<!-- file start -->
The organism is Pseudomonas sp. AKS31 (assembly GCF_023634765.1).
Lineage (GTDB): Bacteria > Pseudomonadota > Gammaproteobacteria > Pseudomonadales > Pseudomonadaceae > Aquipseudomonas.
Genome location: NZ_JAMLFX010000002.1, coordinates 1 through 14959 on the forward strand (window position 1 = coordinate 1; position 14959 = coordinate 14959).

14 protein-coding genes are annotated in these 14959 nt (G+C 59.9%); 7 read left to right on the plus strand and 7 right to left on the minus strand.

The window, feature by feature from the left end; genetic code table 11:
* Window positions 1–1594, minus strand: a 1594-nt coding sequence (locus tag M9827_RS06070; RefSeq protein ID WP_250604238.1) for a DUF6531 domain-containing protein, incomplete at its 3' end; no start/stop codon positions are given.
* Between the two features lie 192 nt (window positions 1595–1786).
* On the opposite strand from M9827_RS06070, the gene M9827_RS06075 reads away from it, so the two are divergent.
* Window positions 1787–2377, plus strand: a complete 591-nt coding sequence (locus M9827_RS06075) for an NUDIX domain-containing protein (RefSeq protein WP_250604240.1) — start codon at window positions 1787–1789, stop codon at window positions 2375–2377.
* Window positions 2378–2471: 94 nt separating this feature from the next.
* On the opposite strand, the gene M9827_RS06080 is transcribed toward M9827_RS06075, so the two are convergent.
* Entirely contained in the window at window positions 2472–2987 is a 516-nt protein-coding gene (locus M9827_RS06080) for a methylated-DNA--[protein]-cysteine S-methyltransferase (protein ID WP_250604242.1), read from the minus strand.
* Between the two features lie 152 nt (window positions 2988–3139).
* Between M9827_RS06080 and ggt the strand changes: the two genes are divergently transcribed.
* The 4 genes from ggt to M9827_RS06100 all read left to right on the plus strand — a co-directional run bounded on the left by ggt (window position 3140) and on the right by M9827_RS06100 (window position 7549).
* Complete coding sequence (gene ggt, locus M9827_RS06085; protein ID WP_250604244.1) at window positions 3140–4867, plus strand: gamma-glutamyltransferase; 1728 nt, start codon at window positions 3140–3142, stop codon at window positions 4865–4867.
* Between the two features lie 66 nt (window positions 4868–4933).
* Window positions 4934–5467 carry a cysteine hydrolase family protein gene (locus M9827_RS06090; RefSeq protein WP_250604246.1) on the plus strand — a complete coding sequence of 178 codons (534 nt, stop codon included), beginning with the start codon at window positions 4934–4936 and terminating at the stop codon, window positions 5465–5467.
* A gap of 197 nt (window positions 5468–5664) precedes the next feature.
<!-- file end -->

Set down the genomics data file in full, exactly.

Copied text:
The organism is Pseudomonas sp. AKS31 (assembly GCF_023634765.1).
Lineage (GTDB): Bacteria > Pseudomonadota > Gammaproteobacteria > Pseudomonadales > Pseudomonadaceae > Aquipseudomonas.
Genome location: NZ_JAMLFX010000002.1, coordinates 1 through 14959 on the forward strand (window position 1 = coordinate 1; position 14959 = coordinate 14959).

14 protein-coding genes are annotated in these 14959 nt (G+C 59.9%); 7 read left to right on the plus strand and 7 right to left on the minus strand.

The window, feature by feature from the left end; genetic code table 11:
* Window positions 1–1594, minus strand: a 1594-nt coding sequence (locus tag M9827_RS06070; RefSeq protein ID WP_250604238.1) for a DUF6531 domain-containing protein, incomplete at its 3' end; no start/stop codon positions are given.
* Between the two features lie 192 nt (window positions 1595–1786).
* On the opposite strand from M9827_RS06070, the gene M9827_RS06075 reads away from it, so the two are divergent.
* Window positions 1787–2377, plus strand: a complete 591-nt coding sequence (locus M9827_RS06075) for an NUDIX domain-containing protein (RefSeq protein WP_250604240.1) — start codon at window positions 1787–1789, stop codon at window positions 2375–2377.
* Window positions 2378–2471: 94 nt separating this feature from the next.
* On the opposite strand, the gene M9827_RS06080 is transcribed toward M9827_RS06075, so the two are convergent.
* Entirely contained in the window at window positions 2472–2987 is a 516-nt protein-coding gene (locus M9827_RS06080) for a methylated-DNA--[protein]-cysteine S-methyltransferase (protein ID WP_250604242.1), read from the minus strand.
* Between the two features lie 152 nt (window positions 2988–3139).
* Between M9827_RS06080 and ggt the strand changes: the two genes are divergently transcribed.
* The 4 genes from ggt to M9827_RS06100 all read left to right on the plus strand — a co-directional run bounded on the left by ggt (window position 3140) and on the right by M9827_RS06100 (window position 7549).
* Complete coding sequence (gene ggt, locus M9827_RS06085; protein ID WP_250604244.1) at window positions 3140–4867, plus strand: gamma-glutamyltransferase; 1728 nt, start codon at window positions 3140–3142, stop codon at window positions 4865–4867.
* Between the two features lie 66 nt (window positions 4868–4933).
* Window positions 4934–5467 carry a cysteine hydrolase family protein gene (locus M9827_RS06090; RefSeq protein WP_250604246.1) on the plus strand — a complete coding sequence of 178 codons (534 nt, stop codon included), beginning with the start codon at window positions 4934–4936 and terminating at the stop codon, window positions 5465–5467.
* A gap of 197 nt (window positions 5468–5664) precedes the next feature.